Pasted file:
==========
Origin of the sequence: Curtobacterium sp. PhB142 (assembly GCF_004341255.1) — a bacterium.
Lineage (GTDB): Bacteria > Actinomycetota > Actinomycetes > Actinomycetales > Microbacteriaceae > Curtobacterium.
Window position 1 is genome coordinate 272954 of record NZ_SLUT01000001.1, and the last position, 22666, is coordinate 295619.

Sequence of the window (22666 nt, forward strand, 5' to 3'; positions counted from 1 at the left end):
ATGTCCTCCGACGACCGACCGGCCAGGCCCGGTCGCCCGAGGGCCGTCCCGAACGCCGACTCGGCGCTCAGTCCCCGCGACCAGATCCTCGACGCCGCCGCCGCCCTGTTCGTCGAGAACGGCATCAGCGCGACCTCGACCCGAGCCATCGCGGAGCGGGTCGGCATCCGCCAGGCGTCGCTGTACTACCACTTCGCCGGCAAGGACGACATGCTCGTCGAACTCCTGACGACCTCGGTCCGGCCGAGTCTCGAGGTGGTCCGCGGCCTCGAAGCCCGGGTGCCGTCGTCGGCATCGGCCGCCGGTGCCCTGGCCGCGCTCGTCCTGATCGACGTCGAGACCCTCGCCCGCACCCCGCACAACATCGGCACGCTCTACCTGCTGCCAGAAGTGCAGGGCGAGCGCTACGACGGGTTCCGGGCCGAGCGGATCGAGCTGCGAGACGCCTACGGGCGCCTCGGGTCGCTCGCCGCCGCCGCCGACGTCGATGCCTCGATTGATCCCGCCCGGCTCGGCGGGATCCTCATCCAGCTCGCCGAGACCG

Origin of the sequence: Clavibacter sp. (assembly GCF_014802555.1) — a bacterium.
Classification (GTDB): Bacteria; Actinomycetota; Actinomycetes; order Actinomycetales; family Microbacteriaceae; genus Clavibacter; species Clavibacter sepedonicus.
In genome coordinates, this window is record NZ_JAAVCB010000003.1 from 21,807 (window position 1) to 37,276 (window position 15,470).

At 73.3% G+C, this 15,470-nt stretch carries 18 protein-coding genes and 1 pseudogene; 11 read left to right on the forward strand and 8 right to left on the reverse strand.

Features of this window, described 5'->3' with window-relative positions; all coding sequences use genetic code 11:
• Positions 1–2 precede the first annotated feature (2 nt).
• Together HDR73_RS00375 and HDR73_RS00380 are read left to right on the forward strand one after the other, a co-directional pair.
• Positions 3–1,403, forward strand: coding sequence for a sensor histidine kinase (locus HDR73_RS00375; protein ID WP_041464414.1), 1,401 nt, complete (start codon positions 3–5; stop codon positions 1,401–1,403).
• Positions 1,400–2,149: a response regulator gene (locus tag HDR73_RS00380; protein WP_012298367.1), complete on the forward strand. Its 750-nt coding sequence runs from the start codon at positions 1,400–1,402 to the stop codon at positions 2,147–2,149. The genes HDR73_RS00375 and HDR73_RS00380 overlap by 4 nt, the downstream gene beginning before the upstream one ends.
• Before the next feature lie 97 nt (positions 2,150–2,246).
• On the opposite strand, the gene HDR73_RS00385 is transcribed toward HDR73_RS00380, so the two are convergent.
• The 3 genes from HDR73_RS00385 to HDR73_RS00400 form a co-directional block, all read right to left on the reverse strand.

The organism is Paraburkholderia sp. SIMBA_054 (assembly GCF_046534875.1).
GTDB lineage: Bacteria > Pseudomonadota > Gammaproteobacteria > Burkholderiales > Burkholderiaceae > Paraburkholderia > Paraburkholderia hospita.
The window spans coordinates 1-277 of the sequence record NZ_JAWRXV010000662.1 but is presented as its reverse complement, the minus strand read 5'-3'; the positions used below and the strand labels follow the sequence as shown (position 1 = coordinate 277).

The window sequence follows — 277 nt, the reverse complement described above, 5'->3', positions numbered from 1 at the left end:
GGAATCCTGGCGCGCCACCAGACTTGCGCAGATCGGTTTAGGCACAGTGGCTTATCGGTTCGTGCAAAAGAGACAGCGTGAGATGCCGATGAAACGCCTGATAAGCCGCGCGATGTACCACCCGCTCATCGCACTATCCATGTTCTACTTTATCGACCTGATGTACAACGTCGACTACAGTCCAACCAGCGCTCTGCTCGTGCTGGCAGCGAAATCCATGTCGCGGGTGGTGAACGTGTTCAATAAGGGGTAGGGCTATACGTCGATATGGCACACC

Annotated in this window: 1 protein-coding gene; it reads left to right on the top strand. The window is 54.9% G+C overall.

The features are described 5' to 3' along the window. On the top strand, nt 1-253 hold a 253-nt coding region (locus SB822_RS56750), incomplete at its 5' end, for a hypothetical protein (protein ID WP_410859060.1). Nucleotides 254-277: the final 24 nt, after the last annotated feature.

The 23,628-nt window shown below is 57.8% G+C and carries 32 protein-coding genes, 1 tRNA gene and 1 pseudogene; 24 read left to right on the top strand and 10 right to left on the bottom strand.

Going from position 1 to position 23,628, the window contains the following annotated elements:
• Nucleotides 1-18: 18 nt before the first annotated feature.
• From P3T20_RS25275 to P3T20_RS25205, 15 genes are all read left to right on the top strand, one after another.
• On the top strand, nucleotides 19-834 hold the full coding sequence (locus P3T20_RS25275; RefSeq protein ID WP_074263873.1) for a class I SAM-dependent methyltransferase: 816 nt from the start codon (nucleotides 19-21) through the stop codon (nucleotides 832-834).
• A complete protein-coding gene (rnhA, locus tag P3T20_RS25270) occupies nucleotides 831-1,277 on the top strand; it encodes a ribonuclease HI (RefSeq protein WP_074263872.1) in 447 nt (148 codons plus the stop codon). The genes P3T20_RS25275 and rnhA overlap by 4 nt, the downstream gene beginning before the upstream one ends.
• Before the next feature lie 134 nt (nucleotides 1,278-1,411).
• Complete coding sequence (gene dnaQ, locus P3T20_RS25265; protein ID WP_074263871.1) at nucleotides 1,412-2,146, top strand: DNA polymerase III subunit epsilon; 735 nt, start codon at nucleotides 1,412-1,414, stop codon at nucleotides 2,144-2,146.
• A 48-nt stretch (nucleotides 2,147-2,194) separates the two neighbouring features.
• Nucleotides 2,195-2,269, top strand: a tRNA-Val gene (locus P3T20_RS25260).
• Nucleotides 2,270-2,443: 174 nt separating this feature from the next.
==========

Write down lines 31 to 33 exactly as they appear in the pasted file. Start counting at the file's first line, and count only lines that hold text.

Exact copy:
• Before the next feature lie 134 nt (nucleotides 1,278-1,411).
• Complete coding sequence (gene dnaQ, locus P3T20_RS25265; protein ID WP_074263871.1) at nucleotides 1,412-2,146, top strand: DNA polymerase III subunit epsilon; 735 nt, start codon at nucleotides 1,412-1,414, stop codon at nucleotides 2,144-2,146.
• A 48-nt stretch (nucleotides 2,147-2,194) separates the two neighbouring features.